New Visitors Privacy Policy Sponsorship Contact Us Media
Baby Boomers Family Green Home and Auto In Critical Condition Just Starting Out Lifestyle Money
- advertisement -
Bankrate.com
News & Advice Compare Rates Calculators
Rate Alerts  |  Glossary  |  Help
Mortgage Home
Equity
Auto CDs &
Investments
Retirement Checking &
Savings
Credit
Cards
Debt
Management
College
Finance
Taxes Personal
Finance

Home Improvement 2006  

Planning it out

  The success of any remodeling or improving project may depend on planning from start to finish.
Should you remodel or move?
Page | 1 | 2 |

Will your remodel pay off?
Leaning toward a remodel? Don't press ahead just yet. You'll want to make sure that your project adds value to your home -- ideally, value you can recoup when you sell.

"You don't want to go overboard and make your house the most expensive in the neighborhood, because, from an investment perspective, it will be harder proportionately to recover those costs," says Maloney.

Loren Stiner, a master appraiser and instructor at the Lincoln Graduate Center in San Antonio, agrees: "Bring it up to the neighborhood average. If you get above that, the people who live in that area don't have the income to pay your price. You have to look at who are the buyers in your area."

Corcoran agrees. "The rule of thumb if you're going to improve and modernize your house is to spend between 20 and 30 percent of your house value," she says. "It sounds like a lot and it's usually more than people think they're going to spend, but by the time they go down that path of saying, 'Well, if we're going to do this, we might as well do that,' in the end people typically spend 20 to 30 percent."

Corcoran calls 20 percent a green light, 30 percent a stop sign: "That's where people tend to overimprove and make it too personal. People will make the worst mistakes based on their own personal interests."

But the work's not over, yet. Next, you need to estimate what your specific improvements will add to your property value. Corcoran says the best way is to attend open houses and shop your local market with a real estate broker to price homes with the same amenities yours will have after the remodel. And check online as well: Zillow.com will even price your neighbor's houses for you.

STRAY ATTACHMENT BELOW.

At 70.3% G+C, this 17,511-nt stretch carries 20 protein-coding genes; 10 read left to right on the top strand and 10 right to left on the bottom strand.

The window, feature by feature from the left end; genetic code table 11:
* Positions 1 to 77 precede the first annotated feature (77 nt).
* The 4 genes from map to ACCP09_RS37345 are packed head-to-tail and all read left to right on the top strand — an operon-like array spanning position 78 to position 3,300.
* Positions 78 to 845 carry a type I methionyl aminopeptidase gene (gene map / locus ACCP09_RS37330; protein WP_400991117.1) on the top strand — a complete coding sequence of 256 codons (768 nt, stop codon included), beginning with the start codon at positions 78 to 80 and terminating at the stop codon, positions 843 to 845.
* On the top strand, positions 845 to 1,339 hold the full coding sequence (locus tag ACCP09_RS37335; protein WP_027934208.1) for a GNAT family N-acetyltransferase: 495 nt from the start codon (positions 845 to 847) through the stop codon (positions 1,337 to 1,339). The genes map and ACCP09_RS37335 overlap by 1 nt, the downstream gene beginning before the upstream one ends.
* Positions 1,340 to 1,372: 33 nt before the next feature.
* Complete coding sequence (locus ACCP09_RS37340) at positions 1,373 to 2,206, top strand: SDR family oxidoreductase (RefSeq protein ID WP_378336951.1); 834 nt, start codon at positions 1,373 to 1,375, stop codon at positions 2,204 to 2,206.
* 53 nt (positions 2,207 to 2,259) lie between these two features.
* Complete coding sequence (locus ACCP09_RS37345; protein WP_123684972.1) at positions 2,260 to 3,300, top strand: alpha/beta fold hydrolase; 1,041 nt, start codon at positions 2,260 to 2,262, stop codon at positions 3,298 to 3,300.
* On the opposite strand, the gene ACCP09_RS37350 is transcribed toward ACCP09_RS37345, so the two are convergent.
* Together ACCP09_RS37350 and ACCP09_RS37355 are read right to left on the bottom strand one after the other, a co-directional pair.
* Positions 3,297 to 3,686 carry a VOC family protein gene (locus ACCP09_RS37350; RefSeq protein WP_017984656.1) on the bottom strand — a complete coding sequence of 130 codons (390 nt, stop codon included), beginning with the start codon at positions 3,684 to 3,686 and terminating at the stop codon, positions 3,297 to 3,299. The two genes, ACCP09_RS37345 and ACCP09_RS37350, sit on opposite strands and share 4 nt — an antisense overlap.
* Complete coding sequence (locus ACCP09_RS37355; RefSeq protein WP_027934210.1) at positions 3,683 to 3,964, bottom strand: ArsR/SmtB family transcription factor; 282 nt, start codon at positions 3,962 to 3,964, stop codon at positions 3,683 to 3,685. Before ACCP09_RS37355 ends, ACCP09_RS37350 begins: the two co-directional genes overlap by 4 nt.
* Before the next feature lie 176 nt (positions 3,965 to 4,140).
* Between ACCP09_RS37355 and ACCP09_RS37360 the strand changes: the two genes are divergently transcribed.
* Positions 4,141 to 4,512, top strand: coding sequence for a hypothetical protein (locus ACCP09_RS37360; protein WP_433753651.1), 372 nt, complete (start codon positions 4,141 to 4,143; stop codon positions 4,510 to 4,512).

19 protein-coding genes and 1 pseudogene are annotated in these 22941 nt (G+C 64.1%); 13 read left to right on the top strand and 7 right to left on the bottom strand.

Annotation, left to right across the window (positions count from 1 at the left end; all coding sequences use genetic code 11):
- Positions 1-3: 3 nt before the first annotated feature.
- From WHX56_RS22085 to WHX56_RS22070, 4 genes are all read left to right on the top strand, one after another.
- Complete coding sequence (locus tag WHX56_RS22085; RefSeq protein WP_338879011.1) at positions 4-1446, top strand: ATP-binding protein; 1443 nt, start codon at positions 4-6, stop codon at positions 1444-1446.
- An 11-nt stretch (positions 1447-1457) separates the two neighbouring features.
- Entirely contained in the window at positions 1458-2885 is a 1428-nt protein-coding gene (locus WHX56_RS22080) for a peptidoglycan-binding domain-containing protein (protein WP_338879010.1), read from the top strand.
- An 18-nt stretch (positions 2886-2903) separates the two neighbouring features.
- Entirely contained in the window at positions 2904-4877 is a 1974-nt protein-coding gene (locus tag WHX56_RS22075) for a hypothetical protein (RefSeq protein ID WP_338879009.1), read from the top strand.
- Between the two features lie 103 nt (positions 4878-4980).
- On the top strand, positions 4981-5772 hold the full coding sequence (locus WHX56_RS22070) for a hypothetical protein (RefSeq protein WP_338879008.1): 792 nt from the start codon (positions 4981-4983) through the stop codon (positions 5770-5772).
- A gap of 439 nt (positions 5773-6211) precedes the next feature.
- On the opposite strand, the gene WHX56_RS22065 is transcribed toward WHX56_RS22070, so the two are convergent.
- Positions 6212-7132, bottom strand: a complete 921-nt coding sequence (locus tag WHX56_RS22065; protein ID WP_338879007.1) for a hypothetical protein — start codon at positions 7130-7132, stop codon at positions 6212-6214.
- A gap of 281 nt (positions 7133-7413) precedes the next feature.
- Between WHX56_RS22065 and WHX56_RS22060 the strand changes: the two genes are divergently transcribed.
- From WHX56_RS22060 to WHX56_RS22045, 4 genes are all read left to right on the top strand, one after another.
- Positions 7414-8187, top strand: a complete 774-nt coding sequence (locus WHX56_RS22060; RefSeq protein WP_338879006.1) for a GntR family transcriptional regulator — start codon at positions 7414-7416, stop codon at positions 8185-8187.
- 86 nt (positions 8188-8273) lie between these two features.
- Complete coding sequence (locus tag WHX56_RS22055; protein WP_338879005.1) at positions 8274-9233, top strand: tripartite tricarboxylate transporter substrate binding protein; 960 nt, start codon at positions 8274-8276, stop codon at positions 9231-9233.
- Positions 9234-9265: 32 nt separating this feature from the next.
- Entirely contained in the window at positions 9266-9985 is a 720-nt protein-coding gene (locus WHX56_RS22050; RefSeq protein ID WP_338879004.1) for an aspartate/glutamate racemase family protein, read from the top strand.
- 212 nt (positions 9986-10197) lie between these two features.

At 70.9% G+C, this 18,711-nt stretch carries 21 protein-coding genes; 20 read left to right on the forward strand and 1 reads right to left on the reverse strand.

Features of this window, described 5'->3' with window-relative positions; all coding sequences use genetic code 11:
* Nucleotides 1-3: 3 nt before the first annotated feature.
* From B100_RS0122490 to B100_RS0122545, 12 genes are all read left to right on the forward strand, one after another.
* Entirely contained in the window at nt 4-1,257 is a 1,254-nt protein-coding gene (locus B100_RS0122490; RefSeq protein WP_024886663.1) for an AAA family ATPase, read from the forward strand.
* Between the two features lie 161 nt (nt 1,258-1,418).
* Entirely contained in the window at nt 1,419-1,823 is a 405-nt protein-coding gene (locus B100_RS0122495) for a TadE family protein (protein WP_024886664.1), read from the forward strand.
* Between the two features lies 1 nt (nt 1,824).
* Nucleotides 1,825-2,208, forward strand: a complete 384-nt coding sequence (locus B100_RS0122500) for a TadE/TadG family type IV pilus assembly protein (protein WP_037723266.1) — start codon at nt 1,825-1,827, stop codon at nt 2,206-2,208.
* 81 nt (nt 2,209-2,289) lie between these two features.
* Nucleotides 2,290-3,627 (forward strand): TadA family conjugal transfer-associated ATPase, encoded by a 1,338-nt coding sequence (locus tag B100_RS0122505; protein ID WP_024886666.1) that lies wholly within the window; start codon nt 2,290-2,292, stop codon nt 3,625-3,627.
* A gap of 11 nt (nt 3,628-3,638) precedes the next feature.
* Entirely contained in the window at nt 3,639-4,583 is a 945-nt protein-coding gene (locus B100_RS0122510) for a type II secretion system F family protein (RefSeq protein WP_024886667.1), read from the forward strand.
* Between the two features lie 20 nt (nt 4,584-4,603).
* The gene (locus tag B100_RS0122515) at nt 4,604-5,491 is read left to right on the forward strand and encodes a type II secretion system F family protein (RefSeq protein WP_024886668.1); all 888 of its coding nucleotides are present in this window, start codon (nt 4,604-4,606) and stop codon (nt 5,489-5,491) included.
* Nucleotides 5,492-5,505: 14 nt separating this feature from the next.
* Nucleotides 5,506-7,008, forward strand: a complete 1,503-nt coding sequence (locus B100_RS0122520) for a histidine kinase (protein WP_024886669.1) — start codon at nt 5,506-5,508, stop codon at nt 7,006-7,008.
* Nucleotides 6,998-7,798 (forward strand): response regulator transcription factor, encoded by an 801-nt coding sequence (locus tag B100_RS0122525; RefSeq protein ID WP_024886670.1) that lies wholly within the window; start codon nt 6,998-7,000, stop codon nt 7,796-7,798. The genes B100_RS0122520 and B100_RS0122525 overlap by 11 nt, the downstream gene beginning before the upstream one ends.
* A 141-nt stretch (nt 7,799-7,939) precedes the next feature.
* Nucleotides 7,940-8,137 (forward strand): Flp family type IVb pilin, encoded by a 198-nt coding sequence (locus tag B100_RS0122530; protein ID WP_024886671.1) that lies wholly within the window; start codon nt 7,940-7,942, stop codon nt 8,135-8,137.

"If your house is worth $400,000 and you're thinking of putting in another $80,000 in improvements, it's really worthwhile to see three other houses in your township that have those improvements and are selling for $500,000 or $525,000," she says. "That's a green light; you know you can put that money into your house and get it out immediately. If you don't find that's the case that may be a cautionary note to scale back."

It's also a good idea to check out Remodeling magazine's annual Cost vs. Value report to see industry estimates of what you can expect to recoup for your particular project.

Sheehan says putting money into your home may be the most prudent course in the current transitional market.

"Assuming you're going to stay in the same area, remodeling makes a lot more sense now than buying, because, if you sell, you're going to have a transaction cost, and if you buy you may not have made enough on your appreciation to offset it. You may not make as much out of your remodeling -- the rate of return isn't great -- but it will be better than selling your existing property and buying a new one."

Jay MacDonald is a contributing editor based in Mississippi.

-- Posted: April 12, 2006
<< Previous article | Next article >>
Page | 1 | 2 |


TABLE OF CONTENTS
 
 
 
 
 
- advertisement -
RELATED CALCULATORS
  Calculate your payment on any loan  
  How much house can you afford?  
  Can you borrow from your home equity?  
VIEW ALL  
FINANCIAL LITERACY
Rev up your portfolio
with these tips and tricks.
- advertisement -
- advertisement -

About Bankrate | Privacy Policy/Your California Privacy Rights | Online Media Kit | Partnerships | Investor Relations | Press Room | Contact Us | Sitemap
NYSE: RATE | RSS Feeds |

* Mortgage rate may include points. See rate tables for details. Click here.
* To see the definition of overnight averages click here.

Bankrate.com ®, Copyright © 2014 Bankrate, Inc., All Rights Reserved, Terms of Use.